A study led by a consultant psychiatrist in our early intervention services has shown how early community intervention to tackle psychosis paves the way to shave £63 million off the societal costs of the illness.

The study, published in the British Medical Journal Open, calculated that if these early intervention services were rolled out across the country, the NHS alone would save £33.5 million each year.

Researchers from across the Thames Valley found that compared to those not offered early intervention services, those offered the early intervention in psychosis services  already cost the NHS around £4031 less per person, each year.

Professor Belinda Lennox, the study lead and consultant psychiatrist in the early intervention services at Oxford Health NHS Foundation Trust, said: “Early Intervention Services are recommended in the NHS because of evidence gathered and analysed in a research setting that shows that these services improve outcomes for patients and save money.”

“We have now shown that each person treated in an early intervention service is twice as likely to become employed and 50% more likely to go into stable housing, compared to people with early psychosis who are treated in other services.”

“People in early intervention services also spend less time in hospital, which is good news for them, and also saves the NHS money.”

Targets set in the new ‘access and waiting times’ were introduced on 1 April 2016 for Early Intervention in Psychosis: they are the first of their kind in mental health services. The mandatory timescale has been launched to pioneer timely access to evidence-based treatments for those experiencing symptoms of mental health disorders. This policy places serious mental illness on a par with other serious medical conditions.

Psychosis is a mental health problem that causes people to perceive or interpret things differently from those around them: this might involve hallucinations, where a person perceives things which aren’t there (such as hearing voices), or delusions, where a person believes things that when examined rationally are obviously untrue (such as believing that their neighbours are plotting to kill them).

The early intervention services that we and others offer for this condition are based in the community rather than hospitals: the multidisciplinary team in charge of this service reaches out to young people who might be having a first episode of psychosis. The team works intensively with those affected, offering them as well as their family therapy and support, and meeting them as often as needed to avert crises which might otherwise have led to hospital admissions.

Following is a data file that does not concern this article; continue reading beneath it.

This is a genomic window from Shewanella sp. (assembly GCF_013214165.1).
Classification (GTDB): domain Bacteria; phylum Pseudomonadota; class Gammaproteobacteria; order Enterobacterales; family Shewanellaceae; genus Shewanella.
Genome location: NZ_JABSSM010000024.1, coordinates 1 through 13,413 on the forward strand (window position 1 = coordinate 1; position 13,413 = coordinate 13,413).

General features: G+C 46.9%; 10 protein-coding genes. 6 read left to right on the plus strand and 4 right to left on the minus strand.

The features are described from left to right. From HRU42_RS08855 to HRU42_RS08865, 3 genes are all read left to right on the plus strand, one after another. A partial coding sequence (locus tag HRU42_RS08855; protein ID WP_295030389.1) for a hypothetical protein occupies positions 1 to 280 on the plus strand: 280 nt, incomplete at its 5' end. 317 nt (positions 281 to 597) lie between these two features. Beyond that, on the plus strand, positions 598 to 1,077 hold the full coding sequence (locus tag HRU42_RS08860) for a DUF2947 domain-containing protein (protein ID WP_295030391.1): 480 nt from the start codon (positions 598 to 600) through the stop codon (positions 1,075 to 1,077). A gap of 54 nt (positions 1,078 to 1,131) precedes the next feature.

The team also has close links with employment and education services, to help promote recovery from psychosis.

To find out what effect these services had, a team of researchers led by Professor Lennox studied anonymised patient records from a large region across the Thames Valley, for a three year period from 2010-2013.

The research team found that compared to those not offered early intervention services, those offered the early intervention in psychosis services cost the NHS around £4031 less per person, each year.

A statistical analysis exploring the impact of providing these services across England to all adults experiencing the first episode of psychosis found an estimated £63.3 million savings in cost to society as a whole, because people offered these services were more likely to be employed and live in mainstream rather than supported housing. For the NHS alone, the savings would be £33.5 million.

Professor Lennox, who is also affiliated with the Department of Psychiatry at the University of Oxford, said: “Early intervention services improve outcomes for people with psychosis: we can demonstrate that in the NHS in our region, we are helping people with serious mental illness recover, get back to work or education, and  get on with their lives.”

“Access to these early intervention services is now mandated for everyone across England with a first episode of psychosis, regardless of age or location, as part of the first ‘access and waiting time’ standard for mental health in the NHS.”

The study was funded by the National Institute of Health Research Collaboration for Leadership in the Applied Health Research and Care (NIHR CLAHRC) Oxford at the Oxford Health NHS Foundation Trust, and the Oxford Academic Health Science Network (AHSN). It studied the region covered by the AHSN, which includes Berkshire, Buckinghamshire, Milton Keynes and Oxfordshire. Care to the 3.3 million people living in this region is provided by a number of different NHS providers, including Oxford Health NHS Foundation Trust.